On this site, you can view galleries, exhibits, and topically arranged content ; learn about the documents and finding aids, photos, artifacts, films, oral histories, and indexed names available in Our Collections; and conduct research in our online database.


http://gurs.free.fr/liste.html

[Gurs] Ce site propose plusieurs listes – Diverses listes 1939-1945, Fichier des internés de Borgo San Dalmazzo, Fichier des internés de St Cyprien (3858 noms d’internés de St Cyprien transférés à Gurs en octobre 1940), Liste des juifs de Belgique ( avant 10/5/1940) déportés de France et survivants, Liste des résistants juifs de Belgique, Liste divers camps d’internement français, Recensement des juifs de Lyon 1941, Recensements des juifs de l’Allier.

Google translate: This site offers several lists – Various lists 1939-1945 – File of internees of Borgo San Dalmazzo – File of internees of St Cyprien (3858 names of internees of St Cyprien transferred to Gurs in October 1940) – List of Jews from Belgium (before 10/5/1940) deported from France and survivors – List of Jewish resistance fighters in Belgium – List of various French internment camps – Census of Jews in Lyon 1941 – Censuses of the Jews of the Allier and soon the lists of internees of the thousands who arrived from Gurs from 1/1941 to 12/1941.


https://jewishtraces.com

[Jewish Traces] As a deep believer in the power of creating Jewish spaces, I love visiting synagogues the world over to try to understand the local community. Architectural styles, ornament, and integration into the visual fabric can tell a lot about how the community thinks of itself in relation to the world around it. Often, that puts me in contact with former synagogues. While in Europe, the words “former synagogue” conjure images of slaughtered Jewish communities, the Jewish experience in the United States is thankfully one less violent. Here, former synagogues have much to teach about Jewish history, American history, and the ties that bind us together.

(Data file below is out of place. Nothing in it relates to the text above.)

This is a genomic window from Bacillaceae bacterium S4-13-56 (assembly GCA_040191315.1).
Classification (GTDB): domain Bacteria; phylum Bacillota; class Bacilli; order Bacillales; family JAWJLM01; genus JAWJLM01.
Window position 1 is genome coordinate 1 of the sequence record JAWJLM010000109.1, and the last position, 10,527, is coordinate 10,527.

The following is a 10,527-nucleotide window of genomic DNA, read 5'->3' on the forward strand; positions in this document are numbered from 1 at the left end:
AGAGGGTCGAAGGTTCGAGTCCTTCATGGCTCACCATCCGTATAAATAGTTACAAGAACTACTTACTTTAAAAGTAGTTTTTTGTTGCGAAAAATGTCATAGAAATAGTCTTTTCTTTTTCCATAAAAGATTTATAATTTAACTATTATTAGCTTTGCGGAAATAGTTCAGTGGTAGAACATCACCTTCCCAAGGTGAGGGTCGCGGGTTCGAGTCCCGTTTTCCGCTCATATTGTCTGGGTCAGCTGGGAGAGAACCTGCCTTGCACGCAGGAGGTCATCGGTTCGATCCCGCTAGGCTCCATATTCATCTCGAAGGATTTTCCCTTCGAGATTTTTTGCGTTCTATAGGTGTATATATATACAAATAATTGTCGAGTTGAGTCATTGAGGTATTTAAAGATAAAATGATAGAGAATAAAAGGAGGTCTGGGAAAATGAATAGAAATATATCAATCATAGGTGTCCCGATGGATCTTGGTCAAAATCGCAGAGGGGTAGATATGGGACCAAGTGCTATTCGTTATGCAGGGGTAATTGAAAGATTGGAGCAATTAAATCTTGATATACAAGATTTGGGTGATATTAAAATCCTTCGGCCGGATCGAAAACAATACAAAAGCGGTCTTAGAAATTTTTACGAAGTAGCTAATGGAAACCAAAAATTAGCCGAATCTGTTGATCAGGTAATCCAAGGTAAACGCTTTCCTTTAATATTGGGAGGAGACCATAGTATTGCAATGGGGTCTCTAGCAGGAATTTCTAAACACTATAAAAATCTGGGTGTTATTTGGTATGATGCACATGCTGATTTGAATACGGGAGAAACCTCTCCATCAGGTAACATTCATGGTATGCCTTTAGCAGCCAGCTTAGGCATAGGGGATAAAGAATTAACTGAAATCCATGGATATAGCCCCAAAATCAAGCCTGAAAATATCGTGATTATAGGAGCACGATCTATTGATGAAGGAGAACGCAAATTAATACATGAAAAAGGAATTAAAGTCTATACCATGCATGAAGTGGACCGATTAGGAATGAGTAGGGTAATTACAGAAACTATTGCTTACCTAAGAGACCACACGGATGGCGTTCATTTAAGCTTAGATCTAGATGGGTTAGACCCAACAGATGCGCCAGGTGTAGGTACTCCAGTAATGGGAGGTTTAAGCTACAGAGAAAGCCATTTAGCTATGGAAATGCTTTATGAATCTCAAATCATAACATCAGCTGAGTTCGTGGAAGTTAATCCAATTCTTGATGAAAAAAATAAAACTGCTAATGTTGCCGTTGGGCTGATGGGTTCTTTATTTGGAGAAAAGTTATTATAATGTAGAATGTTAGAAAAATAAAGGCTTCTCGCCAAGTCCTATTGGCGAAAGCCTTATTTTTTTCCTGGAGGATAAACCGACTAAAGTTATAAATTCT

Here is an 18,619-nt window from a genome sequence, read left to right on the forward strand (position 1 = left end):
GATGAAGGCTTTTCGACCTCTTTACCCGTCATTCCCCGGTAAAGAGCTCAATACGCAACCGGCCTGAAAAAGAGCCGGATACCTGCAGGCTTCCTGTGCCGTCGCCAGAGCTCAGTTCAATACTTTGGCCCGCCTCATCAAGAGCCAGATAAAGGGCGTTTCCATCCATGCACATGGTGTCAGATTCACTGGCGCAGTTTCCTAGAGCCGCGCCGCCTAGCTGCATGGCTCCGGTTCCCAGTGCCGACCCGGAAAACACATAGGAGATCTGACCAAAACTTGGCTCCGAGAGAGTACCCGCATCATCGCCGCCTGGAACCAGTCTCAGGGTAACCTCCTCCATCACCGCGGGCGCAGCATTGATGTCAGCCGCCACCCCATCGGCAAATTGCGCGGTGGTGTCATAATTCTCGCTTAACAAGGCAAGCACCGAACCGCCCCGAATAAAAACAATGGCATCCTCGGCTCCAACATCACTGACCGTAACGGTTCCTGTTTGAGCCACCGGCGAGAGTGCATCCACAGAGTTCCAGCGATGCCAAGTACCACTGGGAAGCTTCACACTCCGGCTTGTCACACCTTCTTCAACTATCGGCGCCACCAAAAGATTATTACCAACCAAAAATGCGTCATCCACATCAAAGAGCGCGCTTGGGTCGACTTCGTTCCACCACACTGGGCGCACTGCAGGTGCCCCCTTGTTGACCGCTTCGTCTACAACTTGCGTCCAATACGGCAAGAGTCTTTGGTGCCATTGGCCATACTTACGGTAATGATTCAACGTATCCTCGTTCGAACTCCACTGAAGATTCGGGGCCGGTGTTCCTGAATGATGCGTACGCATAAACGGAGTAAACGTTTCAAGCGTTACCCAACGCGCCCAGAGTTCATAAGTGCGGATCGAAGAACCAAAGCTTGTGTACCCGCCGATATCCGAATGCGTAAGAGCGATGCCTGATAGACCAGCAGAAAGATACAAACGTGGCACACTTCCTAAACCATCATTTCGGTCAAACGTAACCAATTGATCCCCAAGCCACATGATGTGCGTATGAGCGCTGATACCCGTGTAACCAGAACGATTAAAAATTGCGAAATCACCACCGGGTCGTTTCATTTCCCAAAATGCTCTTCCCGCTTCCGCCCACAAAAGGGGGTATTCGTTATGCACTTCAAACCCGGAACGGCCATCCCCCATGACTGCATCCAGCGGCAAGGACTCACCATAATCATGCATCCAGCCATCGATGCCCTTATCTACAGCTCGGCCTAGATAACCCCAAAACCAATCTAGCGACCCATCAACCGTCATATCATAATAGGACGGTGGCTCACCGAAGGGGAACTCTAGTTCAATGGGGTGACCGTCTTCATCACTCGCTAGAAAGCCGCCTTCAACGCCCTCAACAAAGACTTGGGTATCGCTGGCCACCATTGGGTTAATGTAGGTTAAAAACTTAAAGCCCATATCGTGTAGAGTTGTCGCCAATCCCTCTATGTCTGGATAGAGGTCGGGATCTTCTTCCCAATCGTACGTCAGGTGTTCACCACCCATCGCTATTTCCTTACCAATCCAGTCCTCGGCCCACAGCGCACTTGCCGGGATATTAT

http://www.memorialdelashoah.org/en/

[Memorial de la Shoah] On April 28, 1943, during the occupation of France, Russian-born industrialist Isaac Schneersohn invited 40 activists and representatives of various currents in the Jewish community to the apartment he rented on rue Bizanet in Grenoble to discuss the possibility of creating an important underground archive.

As the Nazi occupiers were hunting down Jews with assistance from the Vichy government police, the goal was to set up an organization that would collect evidence of anti-Jewish persecution in order to bear witness and demand justice after the war. Schneersohn may not have been aware of it, but he was laying the groundwork for an international criminal justice system and the Nuremberg trials a few years later.


https://genealogy.org.il/holocaust-france-resource-guide/

Israel Genealogy Research Association: Find here a selection of books and on-line resources presenting the fate of the Jews in France during the Second World War. These may enable you to trace specific victims and/or survivors of the Holocaust in this country.